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Hammocks make for deeper sleep
June 21st, 2011
07:41 AM ET

Hammocks make for deeper sleep

Babies aren't the only ones who benefit from gentle rocking. A new study suggests that when you lie down for some shut-eye, swaying in a hammock will help you fall asleep faster and make you sleep more deeply than napping on a stationary bed or couch.

Swiss researchers monitored the brain activity of 12 men during a 45-minute nap on a stationary bed and a nap of the same length on a gently rocking bed designed to simulate a hammock.

When they were in the "hammock," the men drifted off to sleep one minute faster, on average, and entered a deeper stage of sleep more than three minutes faster than when they napped in the still bed, the researchers found.
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Filed under: Health.com • Sleep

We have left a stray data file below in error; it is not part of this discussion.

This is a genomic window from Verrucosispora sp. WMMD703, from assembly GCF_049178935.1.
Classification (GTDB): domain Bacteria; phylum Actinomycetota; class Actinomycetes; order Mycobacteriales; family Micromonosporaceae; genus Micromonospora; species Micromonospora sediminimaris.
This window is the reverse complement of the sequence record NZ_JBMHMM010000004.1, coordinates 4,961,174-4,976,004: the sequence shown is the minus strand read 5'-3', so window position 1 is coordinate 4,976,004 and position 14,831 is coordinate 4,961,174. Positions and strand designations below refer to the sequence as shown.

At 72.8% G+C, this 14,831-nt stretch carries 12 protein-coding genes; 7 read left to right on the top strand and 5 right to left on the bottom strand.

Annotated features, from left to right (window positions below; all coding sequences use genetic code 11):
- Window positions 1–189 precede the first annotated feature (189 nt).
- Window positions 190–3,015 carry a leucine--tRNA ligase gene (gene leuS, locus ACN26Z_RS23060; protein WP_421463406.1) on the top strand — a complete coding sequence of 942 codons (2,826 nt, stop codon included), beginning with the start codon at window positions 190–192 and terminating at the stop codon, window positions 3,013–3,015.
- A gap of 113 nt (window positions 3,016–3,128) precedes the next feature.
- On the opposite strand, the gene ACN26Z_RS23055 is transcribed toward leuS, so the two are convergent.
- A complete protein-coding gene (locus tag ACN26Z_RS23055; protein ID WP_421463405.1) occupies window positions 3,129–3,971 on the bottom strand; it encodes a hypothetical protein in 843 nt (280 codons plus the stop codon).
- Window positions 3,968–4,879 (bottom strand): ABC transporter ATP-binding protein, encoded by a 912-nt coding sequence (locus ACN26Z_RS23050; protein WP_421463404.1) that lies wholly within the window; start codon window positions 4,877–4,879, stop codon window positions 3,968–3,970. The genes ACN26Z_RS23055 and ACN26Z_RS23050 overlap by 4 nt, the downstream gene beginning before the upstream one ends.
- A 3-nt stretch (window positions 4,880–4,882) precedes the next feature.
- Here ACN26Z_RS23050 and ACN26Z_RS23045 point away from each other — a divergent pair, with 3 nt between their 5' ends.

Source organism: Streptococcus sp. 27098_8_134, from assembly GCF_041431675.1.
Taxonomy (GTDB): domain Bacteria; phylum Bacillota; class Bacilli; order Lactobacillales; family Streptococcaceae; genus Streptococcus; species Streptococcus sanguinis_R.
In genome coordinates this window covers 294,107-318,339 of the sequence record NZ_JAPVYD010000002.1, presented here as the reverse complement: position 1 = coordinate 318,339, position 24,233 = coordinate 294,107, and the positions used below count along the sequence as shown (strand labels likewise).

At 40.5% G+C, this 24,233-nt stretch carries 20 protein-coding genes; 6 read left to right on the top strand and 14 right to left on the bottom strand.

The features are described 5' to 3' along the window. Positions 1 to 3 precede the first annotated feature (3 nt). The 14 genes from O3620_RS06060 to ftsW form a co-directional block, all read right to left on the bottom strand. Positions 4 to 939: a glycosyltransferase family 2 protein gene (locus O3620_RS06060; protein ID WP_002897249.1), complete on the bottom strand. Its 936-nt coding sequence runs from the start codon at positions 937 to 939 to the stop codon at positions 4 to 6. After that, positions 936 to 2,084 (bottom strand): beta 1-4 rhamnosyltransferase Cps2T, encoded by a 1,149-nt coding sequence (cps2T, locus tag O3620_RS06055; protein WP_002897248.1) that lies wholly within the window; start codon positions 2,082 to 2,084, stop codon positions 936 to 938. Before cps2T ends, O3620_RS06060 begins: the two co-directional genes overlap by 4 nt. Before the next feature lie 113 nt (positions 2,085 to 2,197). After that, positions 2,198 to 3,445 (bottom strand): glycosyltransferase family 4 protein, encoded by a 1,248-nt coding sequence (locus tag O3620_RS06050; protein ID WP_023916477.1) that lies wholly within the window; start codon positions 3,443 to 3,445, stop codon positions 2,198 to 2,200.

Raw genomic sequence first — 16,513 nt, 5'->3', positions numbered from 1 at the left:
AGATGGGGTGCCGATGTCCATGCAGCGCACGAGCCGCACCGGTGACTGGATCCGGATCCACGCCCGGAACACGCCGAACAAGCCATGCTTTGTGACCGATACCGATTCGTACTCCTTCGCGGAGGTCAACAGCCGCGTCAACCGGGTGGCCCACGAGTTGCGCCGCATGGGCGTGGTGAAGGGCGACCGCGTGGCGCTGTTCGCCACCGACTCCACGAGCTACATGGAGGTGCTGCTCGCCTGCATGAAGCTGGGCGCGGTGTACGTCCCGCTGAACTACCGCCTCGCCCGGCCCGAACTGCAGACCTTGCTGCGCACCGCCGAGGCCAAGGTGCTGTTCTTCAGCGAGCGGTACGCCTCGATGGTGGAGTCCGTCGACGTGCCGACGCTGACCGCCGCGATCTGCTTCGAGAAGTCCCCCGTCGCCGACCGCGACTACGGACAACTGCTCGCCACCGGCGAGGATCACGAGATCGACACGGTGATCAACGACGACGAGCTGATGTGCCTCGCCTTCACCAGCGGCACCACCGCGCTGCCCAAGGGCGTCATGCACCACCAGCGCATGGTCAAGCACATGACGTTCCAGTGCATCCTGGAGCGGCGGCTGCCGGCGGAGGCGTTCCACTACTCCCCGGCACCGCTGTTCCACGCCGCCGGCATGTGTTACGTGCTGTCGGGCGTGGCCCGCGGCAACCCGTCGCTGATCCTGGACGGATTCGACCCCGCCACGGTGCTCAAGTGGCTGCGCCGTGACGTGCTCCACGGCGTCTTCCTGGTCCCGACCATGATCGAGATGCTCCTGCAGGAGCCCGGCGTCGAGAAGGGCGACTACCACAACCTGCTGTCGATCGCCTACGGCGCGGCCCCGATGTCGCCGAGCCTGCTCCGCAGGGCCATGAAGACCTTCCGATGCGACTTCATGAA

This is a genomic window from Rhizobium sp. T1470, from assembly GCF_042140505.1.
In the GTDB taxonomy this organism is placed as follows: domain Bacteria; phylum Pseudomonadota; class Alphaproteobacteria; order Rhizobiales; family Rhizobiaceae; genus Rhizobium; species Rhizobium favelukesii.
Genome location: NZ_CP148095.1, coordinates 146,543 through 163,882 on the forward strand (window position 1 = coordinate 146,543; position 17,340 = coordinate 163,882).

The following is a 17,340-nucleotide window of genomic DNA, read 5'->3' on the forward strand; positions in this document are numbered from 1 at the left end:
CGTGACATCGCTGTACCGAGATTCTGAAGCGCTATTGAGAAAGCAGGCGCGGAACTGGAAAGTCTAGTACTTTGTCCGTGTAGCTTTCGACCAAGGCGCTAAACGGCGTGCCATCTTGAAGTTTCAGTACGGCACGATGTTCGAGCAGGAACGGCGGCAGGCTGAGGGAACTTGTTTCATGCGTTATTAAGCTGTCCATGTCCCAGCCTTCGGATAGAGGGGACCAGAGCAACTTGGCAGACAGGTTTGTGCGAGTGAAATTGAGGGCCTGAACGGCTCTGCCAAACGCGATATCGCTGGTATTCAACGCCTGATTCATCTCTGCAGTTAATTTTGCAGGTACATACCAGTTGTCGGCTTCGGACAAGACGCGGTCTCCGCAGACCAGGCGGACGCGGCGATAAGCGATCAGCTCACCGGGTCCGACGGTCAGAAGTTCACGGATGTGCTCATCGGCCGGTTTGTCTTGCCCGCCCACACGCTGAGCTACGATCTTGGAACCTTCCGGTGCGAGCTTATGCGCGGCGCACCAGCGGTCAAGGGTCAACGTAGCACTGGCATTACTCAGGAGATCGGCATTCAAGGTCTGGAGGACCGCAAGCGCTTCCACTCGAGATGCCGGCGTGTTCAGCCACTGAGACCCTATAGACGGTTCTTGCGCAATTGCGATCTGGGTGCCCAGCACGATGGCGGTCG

CDC: High school students don't exercise enough
June 16th, 2011
03:55 PM ET

CDC: High school students don't exercise enough

High school students aren't doing much running - and when they do run, there's a good chance it's to a vending machine.

Roughly one-third of high school students in the U.S. drink two or more sodas, sports drinks, or other sugary beverages per day, but only 15% get the one hour of daily aerobic exercise that health officials recommend, according to the results of a nationwide survey released today by the Centers for Disease Control and Prevention.

Although 51% of students do engage in muscle-strengthening exercise (such as push-ups or weight lifting) at least three days a week, as guidelines recommend, the overall picture is less than ideal.
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About this blog

Get a behind-the-scenes look at the latest stories from CNN Chief Medical Correspondent, Dr. Sanjay Gupta, Senior Medical Correspondent Elizabeth Cohen and the CNN Medical Unit producers. They'll share news and views on health and medical trends - info that will help you take better care of yourself and the people you love.

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